It’s been a good news/bad news week on Arizona’s COVID-19 vaccine front. The good news is that the state announced everyone 16 and above can now get the COVID-19 vaccine in Arizona.
The bad news is that with everyone eligible, there’s been a huge drop in volunteers who help with manpower at the mega vaccine sites.
At any vaccine site, hundreds if not thousands of volunteers handle the many tasks in what has become the miracle of mass inoculation. It’s fulfilling work and one of the biggest perks is that you can get your vaccine as a gift for your time.
“When someone comes out to volunteer they do receive the vaccine at the end of that’s why these volunteer slots have been so highly sought after,” said Rhonda Oliver, director at Hands on Greater Phoenix.
Hands on Greater Phoenix is the state's biggest vaccine volunteer organization and since March, it has coordinated volunteers at State Farm Stadium, Phoenix Municipal Stadium, and now the Yuma site to name a few.
Rhonda Oliver says, “This week when the state announced that everyone 16 and above can get the vaccine it caused a huge drop off in volunteer interest coming out to these sites.”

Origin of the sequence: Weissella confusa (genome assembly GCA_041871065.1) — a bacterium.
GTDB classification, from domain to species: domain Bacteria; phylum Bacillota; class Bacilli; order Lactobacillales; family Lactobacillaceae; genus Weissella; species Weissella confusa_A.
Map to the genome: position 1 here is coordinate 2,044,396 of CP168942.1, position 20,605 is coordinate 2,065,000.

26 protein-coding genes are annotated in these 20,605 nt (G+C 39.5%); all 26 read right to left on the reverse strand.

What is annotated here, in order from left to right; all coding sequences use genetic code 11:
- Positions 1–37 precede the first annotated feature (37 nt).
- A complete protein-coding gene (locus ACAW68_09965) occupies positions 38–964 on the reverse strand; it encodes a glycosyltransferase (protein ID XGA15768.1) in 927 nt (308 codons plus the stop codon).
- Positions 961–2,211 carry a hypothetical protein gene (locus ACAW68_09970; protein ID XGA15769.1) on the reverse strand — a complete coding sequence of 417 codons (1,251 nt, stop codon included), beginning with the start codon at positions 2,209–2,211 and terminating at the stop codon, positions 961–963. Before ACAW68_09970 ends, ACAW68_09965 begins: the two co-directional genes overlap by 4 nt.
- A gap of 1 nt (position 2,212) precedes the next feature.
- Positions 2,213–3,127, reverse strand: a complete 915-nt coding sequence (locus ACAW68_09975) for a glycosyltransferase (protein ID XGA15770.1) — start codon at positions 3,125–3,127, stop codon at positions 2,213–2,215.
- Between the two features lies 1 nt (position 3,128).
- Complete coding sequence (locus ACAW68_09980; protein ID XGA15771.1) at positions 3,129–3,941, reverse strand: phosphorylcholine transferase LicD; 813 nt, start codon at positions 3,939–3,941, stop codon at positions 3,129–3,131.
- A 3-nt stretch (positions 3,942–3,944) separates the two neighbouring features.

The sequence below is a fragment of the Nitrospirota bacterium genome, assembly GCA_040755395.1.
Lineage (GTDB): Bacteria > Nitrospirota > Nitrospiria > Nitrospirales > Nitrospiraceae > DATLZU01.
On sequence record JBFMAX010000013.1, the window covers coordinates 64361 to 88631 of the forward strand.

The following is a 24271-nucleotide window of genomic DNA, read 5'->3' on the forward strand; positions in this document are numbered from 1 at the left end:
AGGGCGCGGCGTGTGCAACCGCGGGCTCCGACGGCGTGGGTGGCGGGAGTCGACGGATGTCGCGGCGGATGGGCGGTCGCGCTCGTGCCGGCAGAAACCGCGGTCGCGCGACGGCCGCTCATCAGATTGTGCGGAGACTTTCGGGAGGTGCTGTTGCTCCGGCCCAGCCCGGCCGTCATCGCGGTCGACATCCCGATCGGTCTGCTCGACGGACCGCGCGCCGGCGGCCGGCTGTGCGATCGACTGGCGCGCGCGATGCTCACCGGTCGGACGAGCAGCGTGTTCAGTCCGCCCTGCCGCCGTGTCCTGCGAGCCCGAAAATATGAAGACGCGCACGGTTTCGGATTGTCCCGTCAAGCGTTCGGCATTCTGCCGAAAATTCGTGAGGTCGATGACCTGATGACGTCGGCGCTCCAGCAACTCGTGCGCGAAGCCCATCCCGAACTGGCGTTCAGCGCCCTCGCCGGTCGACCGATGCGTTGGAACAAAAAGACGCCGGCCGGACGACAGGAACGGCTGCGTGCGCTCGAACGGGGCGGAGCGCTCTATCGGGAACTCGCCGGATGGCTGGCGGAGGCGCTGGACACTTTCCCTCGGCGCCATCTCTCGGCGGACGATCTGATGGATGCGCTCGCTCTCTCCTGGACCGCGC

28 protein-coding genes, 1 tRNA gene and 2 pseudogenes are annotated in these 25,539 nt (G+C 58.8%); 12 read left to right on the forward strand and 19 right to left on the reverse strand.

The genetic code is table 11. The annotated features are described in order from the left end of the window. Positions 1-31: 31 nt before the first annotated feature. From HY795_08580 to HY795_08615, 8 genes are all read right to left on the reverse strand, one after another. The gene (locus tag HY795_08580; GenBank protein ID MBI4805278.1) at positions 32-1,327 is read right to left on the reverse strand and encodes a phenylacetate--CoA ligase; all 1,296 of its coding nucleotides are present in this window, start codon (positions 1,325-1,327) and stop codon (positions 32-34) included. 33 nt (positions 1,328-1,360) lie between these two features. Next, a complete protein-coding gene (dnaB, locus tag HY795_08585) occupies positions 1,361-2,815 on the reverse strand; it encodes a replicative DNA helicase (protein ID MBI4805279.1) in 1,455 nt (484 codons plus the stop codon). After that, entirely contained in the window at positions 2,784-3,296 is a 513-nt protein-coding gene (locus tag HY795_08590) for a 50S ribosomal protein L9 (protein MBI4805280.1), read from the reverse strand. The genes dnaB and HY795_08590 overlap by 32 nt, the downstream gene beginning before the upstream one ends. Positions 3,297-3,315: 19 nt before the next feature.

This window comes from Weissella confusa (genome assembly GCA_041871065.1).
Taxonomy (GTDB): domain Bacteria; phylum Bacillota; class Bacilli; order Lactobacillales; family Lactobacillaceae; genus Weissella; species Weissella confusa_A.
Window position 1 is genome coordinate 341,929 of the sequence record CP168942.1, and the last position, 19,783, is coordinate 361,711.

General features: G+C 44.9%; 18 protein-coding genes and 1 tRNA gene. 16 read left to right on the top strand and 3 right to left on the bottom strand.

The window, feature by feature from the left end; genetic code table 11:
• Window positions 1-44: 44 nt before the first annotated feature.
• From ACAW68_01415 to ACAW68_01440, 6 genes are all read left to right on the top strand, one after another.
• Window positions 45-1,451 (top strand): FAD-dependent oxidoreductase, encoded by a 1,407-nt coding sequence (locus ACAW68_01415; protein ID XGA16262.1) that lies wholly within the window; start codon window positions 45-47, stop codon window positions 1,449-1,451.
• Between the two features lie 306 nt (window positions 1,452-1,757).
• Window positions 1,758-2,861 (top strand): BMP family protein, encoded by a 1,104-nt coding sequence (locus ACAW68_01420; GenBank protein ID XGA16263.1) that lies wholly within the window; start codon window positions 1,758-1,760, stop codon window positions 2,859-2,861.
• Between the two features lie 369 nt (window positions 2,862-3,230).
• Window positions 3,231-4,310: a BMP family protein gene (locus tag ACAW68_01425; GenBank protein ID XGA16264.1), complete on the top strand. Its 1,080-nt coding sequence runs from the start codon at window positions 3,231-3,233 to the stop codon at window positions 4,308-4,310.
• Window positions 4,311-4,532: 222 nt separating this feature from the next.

Huge in this case means off-a-cliff huge. Oliver says even those who had volunteered for days ahead suddenly backing out since they can get the vaccine without donating their time.
Rhonda Oliver says, “Prior to this week if we would post two to three-thousand volunteer spots they would be gone within the hours, this afternoon…now we have between six to seven-thousand volunteer slots sitting on our site waiting to be filled, we’ve had some for days this week and they are still not been filled."
At the Glendale Community College site that just opened this week, volunteers are in desperate need.
Victoria Malley spokesperson for SIPMD, the company that is managing the Glendale Community College site says, “We need people to come out and help, and we don’t just need retired nurses or medical professionals, we need people who are just willing to help us coordinate.”
Dr. Cara Christ at her Friday news conference acknowledged this issue and said paid staff is available if volunteers can’t be found.
Dr. Cara Christ says, “ We are ready to fully staff it with paid staff. We have people who are managing with logistics that can activate and bring paid staff.”
Each mega-site needs roughly 1,000 volunteers per day in order to sustain the vaccine demand. Oliver says paid assistance can be avoided if Arizonans step up now to serve the community even if they can get the vaccine elsewhere.
Rhonda Oliver says, “We would really love for Arizonans to rise to the occasion and come out and staff these sites so that money doesn’t have to be spent it’s not a bottomless budget”
To sign up to volunteer, click here: https://www.handsonphoenix.org/opportunity/a0C1J00000JEjm2UAD